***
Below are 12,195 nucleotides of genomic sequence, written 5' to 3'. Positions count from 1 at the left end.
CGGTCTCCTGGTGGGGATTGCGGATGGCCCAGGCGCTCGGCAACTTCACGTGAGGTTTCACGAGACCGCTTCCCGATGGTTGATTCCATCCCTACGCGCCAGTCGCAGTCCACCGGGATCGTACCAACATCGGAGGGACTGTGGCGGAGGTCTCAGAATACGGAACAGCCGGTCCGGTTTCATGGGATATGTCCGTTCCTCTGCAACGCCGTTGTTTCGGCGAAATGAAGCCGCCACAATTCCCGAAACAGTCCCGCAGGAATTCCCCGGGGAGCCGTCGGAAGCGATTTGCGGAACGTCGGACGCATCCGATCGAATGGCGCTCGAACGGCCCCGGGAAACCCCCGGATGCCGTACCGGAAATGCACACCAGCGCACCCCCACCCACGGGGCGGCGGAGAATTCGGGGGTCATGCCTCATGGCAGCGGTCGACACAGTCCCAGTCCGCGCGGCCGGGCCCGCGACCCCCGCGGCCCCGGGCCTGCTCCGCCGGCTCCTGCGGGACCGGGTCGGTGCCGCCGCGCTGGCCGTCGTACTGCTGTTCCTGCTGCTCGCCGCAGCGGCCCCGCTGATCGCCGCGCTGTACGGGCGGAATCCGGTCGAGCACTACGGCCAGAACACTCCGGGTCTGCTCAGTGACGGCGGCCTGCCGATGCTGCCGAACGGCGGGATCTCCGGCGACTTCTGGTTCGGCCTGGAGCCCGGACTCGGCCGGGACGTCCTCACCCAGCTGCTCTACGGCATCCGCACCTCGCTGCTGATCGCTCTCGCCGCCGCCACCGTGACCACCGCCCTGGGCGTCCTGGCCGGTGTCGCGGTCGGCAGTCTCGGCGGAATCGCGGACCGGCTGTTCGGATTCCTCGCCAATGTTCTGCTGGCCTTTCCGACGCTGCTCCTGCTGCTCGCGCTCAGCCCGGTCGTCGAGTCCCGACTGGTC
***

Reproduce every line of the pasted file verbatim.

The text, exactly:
Below are 12,195 nucleotides of genomic sequence, written 5' to 3'. Positions count from 1 at the left end.
CGGTCTCCTGGTGGGGATTGCGGATGGCCCAGGCGCTCGGCAACTTCACGTGAGGTTTCACGAGACCGCTTCCCGATGGTTGATTCCATCCCTACGCGCCAGTCGCAGTCCACCGGGATCGTACCAACATCGGAGGGACTGTGGCGGAGGTCTCAGAATACGGAACAGCCGGTCCGGTTTCATGGGATATGTCCGTTCCTCTGCAACGCCGTTGTTTCGGCGAAATGAAGCCGCCACAATTCCCGAAACAGTCCCGCAGGAATTCCCCGGGGAGCCGTCGGAAGCGATTTGCGGAACGTCGGACGCATCCGATCGAATGGCGCTCGAACGGCCCCGGGAAACCCCCGGATGCCGTACCGGAAATGCACACCAGCGCACCCCCACCCACGGGGCGGCGGAGAATTCGGGGGTCATGCCTCATGGCAGCGGTCGACACAGTCCCAGTCCGCGCGGCCGGGCCCGCGACCCCCGCGGCCCCGGGCCTGCTCCGCCGGCTCCTGCGGGACCGGGTCGGTGCCGCCGCGCTGGCCGTCGTACTGCTGTTCCTGCTGCTCGCCGCAGCGGCCCCGCTGATCGCCGCGCTGTACGGGCGGAATCCGGTCGAGCACTACGGCCAGAACACTCCGGGTCTGCTCAGTGACGGCGGCCTGCCGATGCTGCCGAACGGCGGGATCTCCGGCGACTTCTGGTTCGGCCTGGAGCCCGGACTCGGCCGGGACGTCCTCACCCAGCTGCTCTACGGCATCCGCACCTCGCTGCTGATCGCTCTCGCCGCCGCCACCGTGACCACCGCCCTGGGCGTCCTGGCCGGTGTCGCGGTCGGCAGTCTCGGCGGAATCGCGGACCGGCTGTTCGGATTCCTCGCCAATGTTCTGCTGGCCTTTCCGACGCTGCTCCTGCTGCTCGCGCTCAGCCCGGTCGTCGAGTCCCGACTGGTC